In an activity like backpacking where the weight you carry has a direct correlation to your happiness at the end of the day, carrying a set of camp shoes when you already have a great pair of boots on your feet might give you pause.
Because when you roll into camp on the day you stumble through six river crossings and your boots feel like they’ve tripled in weight, and the last thing you want is to keep your wet, sweaty, heavy, muddy boots on your feet a second longer than they have to be.
Enter, camp shoe.
I was first introduced to camp shoes while canoeing as a kid in northern Minnesota, then learned to bring them when I started backpacking. Changing into dry camp shoes became the signal that the big work was done for the day and it was time to relax and take care of our feet.
The two main reasons to bring a camp shoe are foot care and foot comfort.
Once camp is set up, I’ll usually spend a few minutes airing out my feet before putting on my dry socks and camp shoes. This is about more than how good it feels—it helps keep your feet healthier.
Dry feet are less susceptible to blisters and whatever gross things like to grow in warm, damp, dark environments like your shoe.
When the conditions are consistently wet and cold, you’re more susceptible to trench foot, a painful non-freezing cold injury. It’s unlikely you’ll get trench foot if your feet are warm and dry at least in the evenings and at night, and having dry shoes is an important part of that.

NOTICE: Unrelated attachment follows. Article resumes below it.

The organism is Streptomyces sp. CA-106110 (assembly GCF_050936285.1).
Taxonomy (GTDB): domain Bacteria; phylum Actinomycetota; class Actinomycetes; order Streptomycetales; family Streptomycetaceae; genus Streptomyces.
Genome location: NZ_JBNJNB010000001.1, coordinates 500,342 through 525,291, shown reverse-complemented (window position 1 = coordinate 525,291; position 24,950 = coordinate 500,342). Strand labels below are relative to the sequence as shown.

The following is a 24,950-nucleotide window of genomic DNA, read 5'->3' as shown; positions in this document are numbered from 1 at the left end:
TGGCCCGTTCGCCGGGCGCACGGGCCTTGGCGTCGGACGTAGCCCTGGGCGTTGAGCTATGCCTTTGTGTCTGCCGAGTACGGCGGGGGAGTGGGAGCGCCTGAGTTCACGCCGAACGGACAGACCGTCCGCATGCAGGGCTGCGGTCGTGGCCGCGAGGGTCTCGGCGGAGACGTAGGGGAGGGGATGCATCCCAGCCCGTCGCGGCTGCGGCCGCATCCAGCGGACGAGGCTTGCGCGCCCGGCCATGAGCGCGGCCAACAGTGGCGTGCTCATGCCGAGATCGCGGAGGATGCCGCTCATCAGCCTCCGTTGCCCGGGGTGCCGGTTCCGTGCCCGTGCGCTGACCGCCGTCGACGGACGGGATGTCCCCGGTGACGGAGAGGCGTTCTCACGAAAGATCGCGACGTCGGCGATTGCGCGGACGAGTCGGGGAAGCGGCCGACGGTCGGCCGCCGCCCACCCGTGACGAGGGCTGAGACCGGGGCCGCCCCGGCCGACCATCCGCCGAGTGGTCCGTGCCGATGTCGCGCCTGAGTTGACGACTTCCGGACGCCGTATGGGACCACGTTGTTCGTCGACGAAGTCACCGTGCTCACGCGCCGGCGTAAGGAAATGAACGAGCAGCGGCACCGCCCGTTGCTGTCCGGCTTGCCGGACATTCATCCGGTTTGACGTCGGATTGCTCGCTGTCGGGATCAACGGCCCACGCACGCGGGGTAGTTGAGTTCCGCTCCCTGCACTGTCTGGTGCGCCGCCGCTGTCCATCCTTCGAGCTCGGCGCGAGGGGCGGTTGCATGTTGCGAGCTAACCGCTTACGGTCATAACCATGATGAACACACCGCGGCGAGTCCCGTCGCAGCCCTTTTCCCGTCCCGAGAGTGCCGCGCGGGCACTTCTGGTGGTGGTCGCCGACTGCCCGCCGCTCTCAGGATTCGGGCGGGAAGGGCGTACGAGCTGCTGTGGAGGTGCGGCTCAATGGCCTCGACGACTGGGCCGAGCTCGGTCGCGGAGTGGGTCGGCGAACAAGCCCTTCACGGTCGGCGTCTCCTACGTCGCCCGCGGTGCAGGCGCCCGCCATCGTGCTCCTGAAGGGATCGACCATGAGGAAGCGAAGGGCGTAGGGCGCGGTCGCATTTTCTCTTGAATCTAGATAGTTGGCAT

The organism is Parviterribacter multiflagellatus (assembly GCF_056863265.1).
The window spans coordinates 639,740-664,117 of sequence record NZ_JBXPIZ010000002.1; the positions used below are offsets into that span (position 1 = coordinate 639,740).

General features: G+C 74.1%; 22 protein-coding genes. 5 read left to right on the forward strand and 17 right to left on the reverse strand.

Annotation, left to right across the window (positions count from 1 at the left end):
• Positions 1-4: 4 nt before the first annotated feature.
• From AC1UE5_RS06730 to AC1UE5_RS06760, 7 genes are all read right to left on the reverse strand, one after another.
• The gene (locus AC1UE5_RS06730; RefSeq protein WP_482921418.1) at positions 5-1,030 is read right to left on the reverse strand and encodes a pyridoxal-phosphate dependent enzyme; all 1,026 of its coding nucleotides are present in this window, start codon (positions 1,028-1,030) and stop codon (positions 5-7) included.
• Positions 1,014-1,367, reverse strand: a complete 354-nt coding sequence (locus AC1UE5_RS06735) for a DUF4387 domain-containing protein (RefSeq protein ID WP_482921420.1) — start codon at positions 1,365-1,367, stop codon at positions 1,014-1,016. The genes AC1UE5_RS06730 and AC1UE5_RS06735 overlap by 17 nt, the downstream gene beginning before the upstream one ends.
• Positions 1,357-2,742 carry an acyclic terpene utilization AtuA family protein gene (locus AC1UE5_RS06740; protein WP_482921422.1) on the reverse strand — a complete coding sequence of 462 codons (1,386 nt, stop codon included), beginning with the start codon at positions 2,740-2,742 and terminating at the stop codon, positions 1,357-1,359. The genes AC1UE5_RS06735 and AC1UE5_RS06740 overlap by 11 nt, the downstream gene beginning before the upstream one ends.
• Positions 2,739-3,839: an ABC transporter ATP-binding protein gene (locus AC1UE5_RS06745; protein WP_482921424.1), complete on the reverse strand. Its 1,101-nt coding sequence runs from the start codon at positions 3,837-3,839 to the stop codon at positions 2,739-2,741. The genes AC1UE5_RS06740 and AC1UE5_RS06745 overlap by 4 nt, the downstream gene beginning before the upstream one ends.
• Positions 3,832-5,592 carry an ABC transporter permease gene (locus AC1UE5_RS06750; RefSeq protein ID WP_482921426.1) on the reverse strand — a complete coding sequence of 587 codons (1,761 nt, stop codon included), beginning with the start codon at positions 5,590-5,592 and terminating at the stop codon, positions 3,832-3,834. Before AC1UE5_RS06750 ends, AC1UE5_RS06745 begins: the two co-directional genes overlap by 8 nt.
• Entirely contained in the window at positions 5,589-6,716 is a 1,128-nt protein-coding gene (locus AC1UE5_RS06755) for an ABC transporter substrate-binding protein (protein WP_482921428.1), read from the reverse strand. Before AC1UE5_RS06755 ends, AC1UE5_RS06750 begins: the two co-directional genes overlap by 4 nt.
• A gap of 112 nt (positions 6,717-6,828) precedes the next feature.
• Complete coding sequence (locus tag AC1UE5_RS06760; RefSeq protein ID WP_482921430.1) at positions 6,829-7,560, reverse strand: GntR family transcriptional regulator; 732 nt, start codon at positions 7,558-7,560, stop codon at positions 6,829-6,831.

Since your feet are your only way in and out of there, taking care of them is a priority.
On a longer trip or one where you’re heading off trail, you might choose to wear a pretty sturdy boot. While that boot’s great while you’re hiking, it can start to feel heavy after a while, especially if it gets wet.
Changing into a shoe at the end of the day that’s lighter weight can give your feet and knees a break. This also gives your boots a chance to dry out —even if you didn’t walk through any puddles, they probably got sweaty as you hiked.
Choosing the Right Camp Shoe
There are pros and cons to anything you decide to pack in your backpack. In general, though, when you’re looking for a camp shoe, you want one that’s:
- Supportive (so you can do things around camp like set up your tent or carry water, or even go on a day hike if the mood strikes you)
Oboz’s new Campster is a good balance of supportive and lightweight.
Ultralight die hards might scoff at the idea of a camp shoe. Let them.
In my opinion, a camp shoe is so helpful with foot care and foot comfort that it’s worth bringing.
Molly Herber is a NOLS instructor and writer who lives in Wyoming. She loves the smell of her backpack and does her best writing before 7:00 am. Find her work on the NOLS Blog and follow her on Instagram @mgherber.